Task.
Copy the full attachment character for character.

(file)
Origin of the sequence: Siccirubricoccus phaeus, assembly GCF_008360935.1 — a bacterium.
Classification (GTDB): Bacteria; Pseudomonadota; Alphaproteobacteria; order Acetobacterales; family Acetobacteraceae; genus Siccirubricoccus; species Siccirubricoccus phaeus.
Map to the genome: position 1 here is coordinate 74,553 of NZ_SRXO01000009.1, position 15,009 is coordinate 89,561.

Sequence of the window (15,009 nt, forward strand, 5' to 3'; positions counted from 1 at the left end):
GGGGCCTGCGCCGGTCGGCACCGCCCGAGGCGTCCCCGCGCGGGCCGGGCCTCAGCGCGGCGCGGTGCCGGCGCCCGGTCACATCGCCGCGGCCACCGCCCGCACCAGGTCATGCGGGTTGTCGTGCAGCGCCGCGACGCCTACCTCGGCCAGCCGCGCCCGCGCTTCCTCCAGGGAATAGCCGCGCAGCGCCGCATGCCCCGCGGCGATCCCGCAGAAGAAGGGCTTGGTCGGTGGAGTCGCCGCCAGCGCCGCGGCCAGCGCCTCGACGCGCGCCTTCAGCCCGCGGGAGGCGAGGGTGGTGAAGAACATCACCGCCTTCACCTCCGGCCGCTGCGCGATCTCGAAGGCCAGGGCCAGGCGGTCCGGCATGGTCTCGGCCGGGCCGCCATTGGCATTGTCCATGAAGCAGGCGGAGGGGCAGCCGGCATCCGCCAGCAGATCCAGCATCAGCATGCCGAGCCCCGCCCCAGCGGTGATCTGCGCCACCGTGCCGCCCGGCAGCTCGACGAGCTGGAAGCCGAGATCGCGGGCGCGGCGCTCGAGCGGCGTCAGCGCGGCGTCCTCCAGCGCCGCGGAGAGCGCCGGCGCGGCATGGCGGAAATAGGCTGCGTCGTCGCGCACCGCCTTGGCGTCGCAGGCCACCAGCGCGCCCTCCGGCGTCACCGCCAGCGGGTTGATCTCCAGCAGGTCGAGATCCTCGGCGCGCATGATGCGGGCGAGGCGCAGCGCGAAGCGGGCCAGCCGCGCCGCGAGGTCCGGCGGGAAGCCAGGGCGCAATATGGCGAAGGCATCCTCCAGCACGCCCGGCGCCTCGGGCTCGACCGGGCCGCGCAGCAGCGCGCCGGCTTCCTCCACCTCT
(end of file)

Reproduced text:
Origin of the sequence: Siccirubricoccus phaeus, assembly GCF_008360935.1 — a bacterium.
Classification (GTDB): Bacteria; Pseudomonadota; Alphaproteobacteria; order Acetobacterales; family Acetobacteraceae; genus Siccirubricoccus; species Siccirubricoccus phaeus.
Map to the genome: position 1 here is coordinate 74,553 of NZ_SRXO01000009.1, position 15,009 is coordinate 89,561.

Sequence of the window (15,009 nt, forward strand, 5' to 3'; positions counted from 1 at the left end):
GGGGCCTGCGCCGGTCGGCACCGCCCGAGGCGTCCCCGCGCGGGCCGGGCCTCAGCGCGGCGCGGTGCCGGCGCCCGGTCACATCGCCGCGGCCACCGCCCGCACCAGGTCATGCGGGTTGTCGTGCAGCGCCGCGACGCCTACCTCGGCCAGCCGCGCCCGCGCTTCCTCCAGGGAATAGCCGCGCAGCGCCGCATGCCCCGCGGCGATCCCGCAGAAGAAGGGCTTGGTCGGTGGAGTCGCCGCCAGCGCCGCGGCCAGCGCCTCGACGCGCGCCTTCAGCCCGCGGGAGGCGAGGGTGGTGAAGAACATCACCGCCTTCACCTCCGGCCGCTGCGCGATCTCGAAGGCCAGGGCCAGGCGGTCCGGCATGGTCTCGGCCGGGCCGCCATTGGCATTGTCCATGAAGCAGGCGGAGGGGCAGCCGGCATCCGCCAGCAGATCCAGCATCAGCATGCCGAGCCCCGCCCCAGCGGTGATCTGCGCCACCGTGCCGCCCGGCAGCTCGACGAGCTGGAAGCCGAGATCGCGGGCGCGGCGCTCGAGCGGCGTCAGCGCGGCGTCCTCCAGCGCCGCGGAGAGCGCCGGCGCGGCATGGCGGAAATAGGCTGCGTCGTCGCGCACCGCCTTGGCGTCGCAGGCCACCAGCGCGCCCTCCGGCGTCACCGCCAGCGGGTTGATCTCCAGCAGGTCGAGATCCTCGGCGCGCATGATGCGGGCGAGGCGCAGCGCGAAGCGGGCCAGCCGCGCCGCGAGGTCCGGCGGGAAGCCAGGGCGCAATATGGCGAAGGCATCCTCCAGCACGCCCGGCGCCTCGGGCTCGACCGGGCCGCGCAGCAGCGCGCCGGCTTCCTCCACCTCT